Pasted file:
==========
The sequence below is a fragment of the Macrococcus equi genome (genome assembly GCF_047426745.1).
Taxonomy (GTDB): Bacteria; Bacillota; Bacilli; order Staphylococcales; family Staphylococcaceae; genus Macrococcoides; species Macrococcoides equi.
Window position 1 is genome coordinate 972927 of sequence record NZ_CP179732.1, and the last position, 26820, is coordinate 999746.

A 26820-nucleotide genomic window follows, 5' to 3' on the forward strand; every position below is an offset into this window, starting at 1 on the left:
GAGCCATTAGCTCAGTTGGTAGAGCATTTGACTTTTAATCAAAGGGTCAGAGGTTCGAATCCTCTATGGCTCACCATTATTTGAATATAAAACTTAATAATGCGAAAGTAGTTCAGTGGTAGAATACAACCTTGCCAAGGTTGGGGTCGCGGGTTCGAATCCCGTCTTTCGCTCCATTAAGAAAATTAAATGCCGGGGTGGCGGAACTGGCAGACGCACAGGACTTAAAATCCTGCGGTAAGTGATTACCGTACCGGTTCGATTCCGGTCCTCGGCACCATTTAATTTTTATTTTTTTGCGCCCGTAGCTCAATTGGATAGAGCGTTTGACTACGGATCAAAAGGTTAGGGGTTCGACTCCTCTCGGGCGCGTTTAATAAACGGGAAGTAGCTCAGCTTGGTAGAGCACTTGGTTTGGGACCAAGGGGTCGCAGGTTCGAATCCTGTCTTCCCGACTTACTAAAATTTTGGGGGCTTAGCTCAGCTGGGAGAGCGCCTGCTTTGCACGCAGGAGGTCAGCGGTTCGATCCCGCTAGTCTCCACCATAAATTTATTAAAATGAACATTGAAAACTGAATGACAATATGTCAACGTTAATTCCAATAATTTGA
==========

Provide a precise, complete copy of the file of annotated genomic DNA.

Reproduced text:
The sequence below is a fragment of the Macrococcus equi genome (genome assembly GCF_047426745.1).
Taxonomy (GTDB): Bacteria; Bacillota; Bacilli; order Staphylococcales; family Staphylococcaceae; genus Macrococcoides; species Macrococcoides equi.
Window position 1 is genome coordinate 972927 of sequence record NZ_CP179732.1, and the last position, 26820, is coordinate 999746.

A 26820-nucleotide genomic window follows, 5' to 3' on the forward strand; every position below is an offset into this window, starting at 1 on the left:
GAGCCATTAGCTCAGTTGGTAGAGCATTTGACTTTTAATCAAAGGGTCAGAGGTTCGAATCCTCTATGGCTCACCATTATTTGAATATAAAACTTAATAATGCGAAAGTAGTTCAGTGGTAGAATACAACCTTGCCAAGGTTGGGGTCGCGGGTTCGAATCCCGTCTTTCGCTCCATTAAGAAAATTAAATGCCGGGGTGGCGGAACTGGCAGACGCACAGGACTTAAAATCCTGCGGTAAGTGATTACCGTACCGGTTCGATTCCGGTCCTCGGCACCATTTAATTTTTATTTTTTTGCGCCCGTAGCTCAATTGGATAGAGCGTTTGACTACGGATCAAAAGGTTAGGGGTTCGACTCCTCTCGGGCGCGTTTAATAAACGGGAAGTAGCTCAGCTTGGTAGAGCACTTGGTTTGGGACCAAGGGGTCGCAGGTTCGAATCCTGTCTTCCCGACTTACTAAAATTTTGGGGGCTTAGCTCAGCTGGGAGAGCGCCTGCTTTGCACGCAGGAGGTCAGCGGTTCGATCCCGCTAGTCTCCACCATAAATTTATTAAAATGAACATTGAAAACTGAATGACAATATGTCAACGTTAATTCCAATAATTTGA